Study Finds Link between Nutrient Levels and Mortality in Korean AdultsUpdate 10.10.2023
Study Finds Link between Nutrient Levels and Mortality in Korean Adults
Previous studies revealed that folate deficiency and hyperhomocysteinemia increase the risk of all-cause, cardiovascular disease (CVD), and cancer-related mortality.
Folate and metabolically related B vitamins are essential throughout life. The potential benefit of folate in reducing the risk of chronic diseases may be achieved through either its homocysteine-lowering or independent effects.
A new study published in The Journal of Nutrition examined the relationship of serum folate and homocysteine concentration with the risk of all-cause and cause specific-mortality in Korean adults aged ≥40 years. This study, which followed-up 21,260 men and women over 12 years found association of higher serum homocysteine level and lower serum folate concentration with increased risk of all-cause CVD and cancer-related mortality.
Specifically, a nonlinear inverse association was observed between serum folate concentration and all-cause mortality in men, whereas serum homocysteine concentration was positively associated with all-cause and CVD mortality in both men and women. The study also found a stronger association between hyperhomocysteinemia and mortality in older men, men with comorbidities, and women who drank alcohol. Relatively low folate concentration in men compared to women may partially explain the sex differences in the study findings. In a previous meta-analysis of randomized controlled trials, the benefits of folic acid in CVD prevention were more pronounced in participants with lower baseline blood folate concentrations.
Overall, this study adds to the growing body of evidence regarding the potential health benefits of adequate folate intake, particularly in populations with folate deficiency. Further research is needed to clarify the sex-specific role of serum folate level on health outcomes.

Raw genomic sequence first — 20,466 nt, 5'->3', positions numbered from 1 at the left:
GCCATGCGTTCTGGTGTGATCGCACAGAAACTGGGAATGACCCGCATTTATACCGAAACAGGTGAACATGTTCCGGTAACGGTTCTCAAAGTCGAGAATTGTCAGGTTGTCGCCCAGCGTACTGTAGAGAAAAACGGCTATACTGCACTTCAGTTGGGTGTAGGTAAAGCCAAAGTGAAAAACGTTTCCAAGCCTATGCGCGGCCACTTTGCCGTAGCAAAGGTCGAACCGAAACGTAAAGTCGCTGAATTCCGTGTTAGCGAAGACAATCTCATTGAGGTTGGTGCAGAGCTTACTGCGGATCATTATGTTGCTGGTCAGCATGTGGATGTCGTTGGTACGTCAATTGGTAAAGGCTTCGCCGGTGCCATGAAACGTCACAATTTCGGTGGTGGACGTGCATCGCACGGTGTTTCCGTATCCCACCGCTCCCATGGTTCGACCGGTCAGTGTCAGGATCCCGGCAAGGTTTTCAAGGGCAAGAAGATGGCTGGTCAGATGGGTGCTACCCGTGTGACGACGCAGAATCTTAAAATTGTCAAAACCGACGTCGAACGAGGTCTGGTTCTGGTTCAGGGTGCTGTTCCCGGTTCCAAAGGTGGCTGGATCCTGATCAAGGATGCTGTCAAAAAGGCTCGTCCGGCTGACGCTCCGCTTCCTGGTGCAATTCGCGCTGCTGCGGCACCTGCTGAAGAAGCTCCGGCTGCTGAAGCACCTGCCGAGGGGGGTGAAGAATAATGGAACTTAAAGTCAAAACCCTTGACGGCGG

Fig 1. Folate food sources: Dark green leafy vegetables, beans, peanuts, fruits/fruit juices, and eggs.
Authors: Sihan Song, Bo Mi Song, Hyun-Young Park
Title: Associations of serum folate and homocysteine concentrations with all-cause, cardiovascular disease, and cancer mortality in men and women in Korea: the Cardiovascular Disease Association Study
Journal: The Journal of Nutrition
Published date: March 2023
This study was supported by the "National Institute of Health" research project (grant number 2021-NI-015-01).
This publication is the result of the research project entitled "Women’s health research for prevention and management of non-communicable diseases”. The project aims to contribute a better understanding of the risk factors of health and disease in Korean population by producing data on women's health and conducting sex-specific epidemiological research.
About National Institute of Health in Korea
The Korea National Institute of Health (KNIH), a major operating component of the Ministry of Health and Welfare, has been leading national medical research efforts. Over the past seven decades, the KNIH has made unwavering efforts to enhance public health and innovate in biomedical research. KNIH seeks to eradicate diseases and make people healthier. The KNIH establishes the scientific basis and provides evidence underlying health policy development and national research infrastructure. We also promote public health research. To this end, we make efforts to enrich the health research environment by granting funds for research projects and keeping our resources, data, and facilities more open and accessible to researchers.